Resources by Phillip Ort

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Sermon of the Week: No. 1010, "Light for Those Who Sit in Darkness"

Dec 13 Charles Spurgeon lamented that Jesus was a “prophet without honour” in his own country. But, as Spurgeon knew the “loss of Nazareth” proved to be the “gain of Galilee.” When Jesus Christ was rejected by men, he turned his tender gaze towards those likewise rejected who “sat in darkness.” In this Sermon of the Week join us as Spurgeon holds forth the light of Christ to those who sit in...

Sermon of the Week: No. 752, "The King in His Beauty"

Dec 3 Charles Spurgeon loved to gaze upon the “King in his beauty.” While Charles knew that Isaiah 33:17 referred to Hezekiah, he asserted that “We have a nobler King than Hezekiah; he is the King of kings and Lord of lords.” In this Sermon of the Week join us as Spurgeon reflects upon the beauty of Christ's kingship and redemptive work.

Sermon of the Week: No. 668-669, "Unity in Christ"

Nov 26 For Charles Spurgeon, Christ’s prayer for the unity of his people was not only his “most tender and touching prayer,” but it also “[opened] up to us his inmost heart.” In this Sermon of the Week join us as Spurgeon unpacks the beauty and implications of unity in Christ.

Giving Thanks with Charles Haddon Spurgeon

Nov 21 There is much in life for which to be thankful. Family, friends, food, and the changing color of the fall leaves are sweet gifts to be savoured and enjoyed. But, the best gift to be thankful for is Jesus Christ. This Thanksgiving join us in contemplating Christ and let Christ “flood the whole of [our] faculties” with thankfulness.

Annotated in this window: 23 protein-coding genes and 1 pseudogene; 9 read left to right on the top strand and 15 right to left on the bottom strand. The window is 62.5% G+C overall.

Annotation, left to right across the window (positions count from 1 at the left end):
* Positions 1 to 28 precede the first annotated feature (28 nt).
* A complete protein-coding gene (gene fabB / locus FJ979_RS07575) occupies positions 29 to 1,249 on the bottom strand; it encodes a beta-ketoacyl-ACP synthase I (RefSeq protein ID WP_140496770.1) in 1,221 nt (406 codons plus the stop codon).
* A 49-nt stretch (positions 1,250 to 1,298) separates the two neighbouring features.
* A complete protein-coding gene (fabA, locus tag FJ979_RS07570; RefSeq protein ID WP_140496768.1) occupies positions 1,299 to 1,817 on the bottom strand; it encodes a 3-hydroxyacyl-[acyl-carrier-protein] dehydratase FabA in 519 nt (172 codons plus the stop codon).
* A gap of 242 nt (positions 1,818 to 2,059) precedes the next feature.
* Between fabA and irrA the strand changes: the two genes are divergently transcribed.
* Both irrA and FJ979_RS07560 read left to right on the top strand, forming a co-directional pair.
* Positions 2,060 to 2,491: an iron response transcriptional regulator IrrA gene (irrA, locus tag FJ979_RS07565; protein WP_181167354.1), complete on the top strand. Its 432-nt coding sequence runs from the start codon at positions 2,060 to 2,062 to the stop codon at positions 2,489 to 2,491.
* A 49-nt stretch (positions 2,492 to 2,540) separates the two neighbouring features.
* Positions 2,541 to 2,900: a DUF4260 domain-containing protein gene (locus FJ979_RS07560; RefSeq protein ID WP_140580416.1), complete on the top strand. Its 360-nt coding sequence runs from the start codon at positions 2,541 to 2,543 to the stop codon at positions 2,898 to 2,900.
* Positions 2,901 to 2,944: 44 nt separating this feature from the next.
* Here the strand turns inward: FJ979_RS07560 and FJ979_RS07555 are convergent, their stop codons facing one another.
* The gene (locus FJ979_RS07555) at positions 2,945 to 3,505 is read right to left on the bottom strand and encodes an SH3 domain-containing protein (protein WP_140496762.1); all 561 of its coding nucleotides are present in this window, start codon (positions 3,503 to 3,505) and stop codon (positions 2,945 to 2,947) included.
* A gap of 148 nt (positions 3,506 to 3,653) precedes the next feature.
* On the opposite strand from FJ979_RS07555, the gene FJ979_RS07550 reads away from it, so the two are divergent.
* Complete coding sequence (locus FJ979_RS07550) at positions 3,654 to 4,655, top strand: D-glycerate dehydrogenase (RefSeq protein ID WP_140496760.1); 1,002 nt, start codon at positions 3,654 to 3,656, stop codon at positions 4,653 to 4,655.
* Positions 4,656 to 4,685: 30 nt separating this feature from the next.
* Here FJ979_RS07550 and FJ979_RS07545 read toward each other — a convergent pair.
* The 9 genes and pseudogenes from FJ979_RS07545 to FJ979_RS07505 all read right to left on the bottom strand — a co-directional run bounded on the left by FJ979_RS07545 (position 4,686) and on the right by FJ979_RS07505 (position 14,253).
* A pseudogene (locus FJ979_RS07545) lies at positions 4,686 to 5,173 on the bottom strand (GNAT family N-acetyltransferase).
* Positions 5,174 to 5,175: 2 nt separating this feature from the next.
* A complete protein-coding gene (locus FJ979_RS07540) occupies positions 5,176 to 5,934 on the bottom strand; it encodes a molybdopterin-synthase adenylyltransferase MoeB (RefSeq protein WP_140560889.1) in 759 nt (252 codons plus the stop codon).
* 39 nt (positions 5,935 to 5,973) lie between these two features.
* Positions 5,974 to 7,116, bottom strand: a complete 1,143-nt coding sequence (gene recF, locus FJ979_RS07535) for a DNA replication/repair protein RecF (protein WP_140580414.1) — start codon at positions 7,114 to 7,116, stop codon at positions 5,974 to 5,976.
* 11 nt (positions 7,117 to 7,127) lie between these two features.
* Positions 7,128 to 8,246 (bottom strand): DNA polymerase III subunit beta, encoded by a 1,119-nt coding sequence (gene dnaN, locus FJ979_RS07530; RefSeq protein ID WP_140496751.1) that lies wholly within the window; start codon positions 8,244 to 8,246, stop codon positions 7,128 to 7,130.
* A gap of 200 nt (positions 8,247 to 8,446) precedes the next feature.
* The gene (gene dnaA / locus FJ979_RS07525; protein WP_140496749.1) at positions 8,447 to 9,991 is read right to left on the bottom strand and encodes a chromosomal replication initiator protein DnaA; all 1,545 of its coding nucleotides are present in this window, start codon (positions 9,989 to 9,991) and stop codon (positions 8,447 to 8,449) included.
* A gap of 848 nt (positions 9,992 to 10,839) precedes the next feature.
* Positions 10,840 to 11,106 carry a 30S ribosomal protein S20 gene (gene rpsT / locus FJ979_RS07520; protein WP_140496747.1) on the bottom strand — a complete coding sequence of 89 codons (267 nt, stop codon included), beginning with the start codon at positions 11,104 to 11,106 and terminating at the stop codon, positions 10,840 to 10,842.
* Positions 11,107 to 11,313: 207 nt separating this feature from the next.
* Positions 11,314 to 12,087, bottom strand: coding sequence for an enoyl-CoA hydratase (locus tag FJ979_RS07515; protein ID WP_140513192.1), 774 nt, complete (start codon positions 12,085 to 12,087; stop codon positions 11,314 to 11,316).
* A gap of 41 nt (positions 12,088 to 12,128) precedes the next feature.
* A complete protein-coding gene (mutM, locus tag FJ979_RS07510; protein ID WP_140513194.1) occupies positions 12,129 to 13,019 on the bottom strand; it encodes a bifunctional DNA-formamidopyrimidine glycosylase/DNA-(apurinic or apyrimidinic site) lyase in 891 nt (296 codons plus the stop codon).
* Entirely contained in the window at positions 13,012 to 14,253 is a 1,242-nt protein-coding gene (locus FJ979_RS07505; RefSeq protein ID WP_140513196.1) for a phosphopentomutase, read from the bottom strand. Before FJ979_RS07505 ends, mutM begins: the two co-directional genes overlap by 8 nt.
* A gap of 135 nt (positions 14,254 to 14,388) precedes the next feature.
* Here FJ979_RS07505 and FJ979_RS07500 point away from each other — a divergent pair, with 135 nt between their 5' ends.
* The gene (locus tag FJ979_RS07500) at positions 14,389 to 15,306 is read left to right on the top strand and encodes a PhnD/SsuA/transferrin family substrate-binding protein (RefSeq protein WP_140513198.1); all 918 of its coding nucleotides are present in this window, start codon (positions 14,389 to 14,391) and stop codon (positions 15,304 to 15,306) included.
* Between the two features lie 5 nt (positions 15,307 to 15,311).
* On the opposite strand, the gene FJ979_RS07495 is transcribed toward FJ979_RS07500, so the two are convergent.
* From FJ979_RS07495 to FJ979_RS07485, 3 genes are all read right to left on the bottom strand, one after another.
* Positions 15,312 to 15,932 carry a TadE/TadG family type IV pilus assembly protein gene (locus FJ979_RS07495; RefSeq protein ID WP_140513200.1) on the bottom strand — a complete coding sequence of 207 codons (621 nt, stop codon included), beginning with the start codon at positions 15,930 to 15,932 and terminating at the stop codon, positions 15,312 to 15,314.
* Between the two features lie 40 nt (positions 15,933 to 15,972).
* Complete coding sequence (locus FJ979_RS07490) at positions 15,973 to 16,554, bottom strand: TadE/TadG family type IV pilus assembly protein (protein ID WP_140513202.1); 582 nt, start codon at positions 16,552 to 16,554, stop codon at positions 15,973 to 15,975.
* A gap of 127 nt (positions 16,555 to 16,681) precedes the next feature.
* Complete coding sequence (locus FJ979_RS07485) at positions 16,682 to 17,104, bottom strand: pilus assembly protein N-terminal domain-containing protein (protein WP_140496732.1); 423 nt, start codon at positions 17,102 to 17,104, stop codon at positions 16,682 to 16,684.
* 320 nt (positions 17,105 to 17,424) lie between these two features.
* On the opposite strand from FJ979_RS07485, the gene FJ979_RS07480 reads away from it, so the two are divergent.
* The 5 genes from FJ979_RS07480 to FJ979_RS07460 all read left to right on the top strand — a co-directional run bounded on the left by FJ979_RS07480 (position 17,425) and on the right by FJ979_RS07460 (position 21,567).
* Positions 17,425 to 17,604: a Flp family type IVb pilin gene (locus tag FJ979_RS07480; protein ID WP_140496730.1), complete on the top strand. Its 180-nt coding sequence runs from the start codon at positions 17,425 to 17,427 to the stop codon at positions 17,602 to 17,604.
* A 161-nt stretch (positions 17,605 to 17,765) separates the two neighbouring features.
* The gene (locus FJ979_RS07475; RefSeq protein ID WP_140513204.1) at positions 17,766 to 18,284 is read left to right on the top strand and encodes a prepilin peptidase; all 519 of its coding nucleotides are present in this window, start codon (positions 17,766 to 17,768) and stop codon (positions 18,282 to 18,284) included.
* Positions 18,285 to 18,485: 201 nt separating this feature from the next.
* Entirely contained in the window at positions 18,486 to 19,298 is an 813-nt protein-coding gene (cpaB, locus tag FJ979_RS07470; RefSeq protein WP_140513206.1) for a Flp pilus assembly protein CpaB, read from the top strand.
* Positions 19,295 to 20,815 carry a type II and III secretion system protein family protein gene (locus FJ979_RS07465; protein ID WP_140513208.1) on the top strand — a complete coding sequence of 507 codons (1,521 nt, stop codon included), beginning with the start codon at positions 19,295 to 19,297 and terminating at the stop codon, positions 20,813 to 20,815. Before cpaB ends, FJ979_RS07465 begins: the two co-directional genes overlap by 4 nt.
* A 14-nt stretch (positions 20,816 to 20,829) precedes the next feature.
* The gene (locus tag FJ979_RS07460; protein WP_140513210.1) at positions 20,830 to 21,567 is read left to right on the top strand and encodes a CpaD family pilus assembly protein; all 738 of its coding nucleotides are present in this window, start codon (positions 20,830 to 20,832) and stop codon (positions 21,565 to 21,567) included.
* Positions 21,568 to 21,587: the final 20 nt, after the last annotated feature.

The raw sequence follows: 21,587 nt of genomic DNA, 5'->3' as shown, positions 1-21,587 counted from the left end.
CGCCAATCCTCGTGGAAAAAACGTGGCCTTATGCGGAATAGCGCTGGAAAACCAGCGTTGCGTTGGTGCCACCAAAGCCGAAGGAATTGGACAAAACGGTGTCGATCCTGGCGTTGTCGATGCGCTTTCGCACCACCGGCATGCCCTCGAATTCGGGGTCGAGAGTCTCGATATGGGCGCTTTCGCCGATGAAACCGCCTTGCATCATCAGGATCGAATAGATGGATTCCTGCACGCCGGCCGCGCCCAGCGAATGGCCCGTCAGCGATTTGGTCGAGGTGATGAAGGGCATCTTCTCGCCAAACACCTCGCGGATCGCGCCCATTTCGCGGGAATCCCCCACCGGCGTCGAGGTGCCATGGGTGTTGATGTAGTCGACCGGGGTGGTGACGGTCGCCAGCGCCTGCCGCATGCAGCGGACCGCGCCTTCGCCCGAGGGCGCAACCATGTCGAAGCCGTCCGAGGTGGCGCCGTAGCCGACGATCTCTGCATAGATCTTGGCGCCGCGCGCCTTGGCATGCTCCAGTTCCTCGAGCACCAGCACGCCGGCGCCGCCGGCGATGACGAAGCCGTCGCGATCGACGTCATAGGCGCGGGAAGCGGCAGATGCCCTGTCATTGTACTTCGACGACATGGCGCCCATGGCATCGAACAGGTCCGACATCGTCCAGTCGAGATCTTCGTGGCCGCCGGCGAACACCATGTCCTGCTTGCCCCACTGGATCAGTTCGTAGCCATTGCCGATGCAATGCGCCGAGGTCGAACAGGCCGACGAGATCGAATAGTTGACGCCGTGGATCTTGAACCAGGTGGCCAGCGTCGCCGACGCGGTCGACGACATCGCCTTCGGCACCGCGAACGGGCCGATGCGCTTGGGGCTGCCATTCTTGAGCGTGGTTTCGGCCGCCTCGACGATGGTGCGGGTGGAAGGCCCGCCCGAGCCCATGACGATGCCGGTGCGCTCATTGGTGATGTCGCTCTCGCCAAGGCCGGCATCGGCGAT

Sermon of the Week: No. 320, "Contentment"

Nov 19 It is difficult to be content. Indeed, Charles Spurgeon knew this well, which is why he considered contentment to be “not the least among [Paul’s] manifold acquisitions.” For Spurgeon, it was essential that we "be willing to go downwards, in order that Christ's name may ascend upwards." In this Sermon of the Week join us as Spurgeon plumbs the depths of Christian contentment so that Christ may be "glorified among...

Sermon of the Week: No. 612, "Jesus Washing His Disciples' Feet"

Nov 12 Charles Haddon Spurgeon was amazed by the steadfast love of Christ. The same Christ who was girded "with the towel" would soon be "girt with the bands of death" in order to make propitaiton for his people. Spurgeon knew that "Christ's way of rising was going down" and that his abject humiliation would soon lead to unparalleled glorification. In this Sermon of the Week join us as Spurgeon plumbs the...

Sermon of the Week: No. 800, "The Centurion's Faith and Humility"

Nov 5 For Charles Spurgeon, the radical faith of Luke’s Roman centurion reminded him that “The greatest light may enter into the darkest places.” When it came to radical faith Spurgeon knew that often “the best pearls have been found in the darkest caves of ocean." Indeed, niether social or economic class could limit the strength of faith or personal virtue. In this Sermon of the Week join us as Spurgeon expounds upon...

Sermon of the Week: No. 445-446, "Resurrection - Christ the Firstfruits"

Oct 29 For Charles Spurgeon the historical reality of the resurrection was unassailable and essential. Not only was the resurrection "exceedingly well attested," it is also the "very basis of our holy faith." For Spurgeon the "silver thread of resurrection runs through all the blessings...and binds them together." In this Sermon of the Week join us as Spurgeon relishes the richness of the resurrection of Christ.

Sermon of the Week: No. 170, "The Immutability of Christ"

Oct 22 For Charles Spurgeon the immutability of Christ provided a wealth of "useful, consoling, and practical lessons." The trials and tribulations of this changing world left his hearers' "hearts full of misery," but the matchless consolation of Christ provided an immoveable, unshakeable foundation for hope. In this Sermon of the Week join us as Spurgeon meditates upon the sweetness of his immutable, unchanging Lord Jesus Christ.

Sermon of the Week: No. 502, "A Jealous God"

Oct 15 The jealousy of God made Charles Spurgeon tremble with awe. God could not endure to see a creature "made to wear his crown," or the idols in the hearts of men. Indeed, for Spurgeon  one of the hardest "struggles" of the Christian life was to learn this lesson: "Not unto us, not unto us, but unto thy name be glory." In this Sermon of the Week join us as Spurgeon seeks...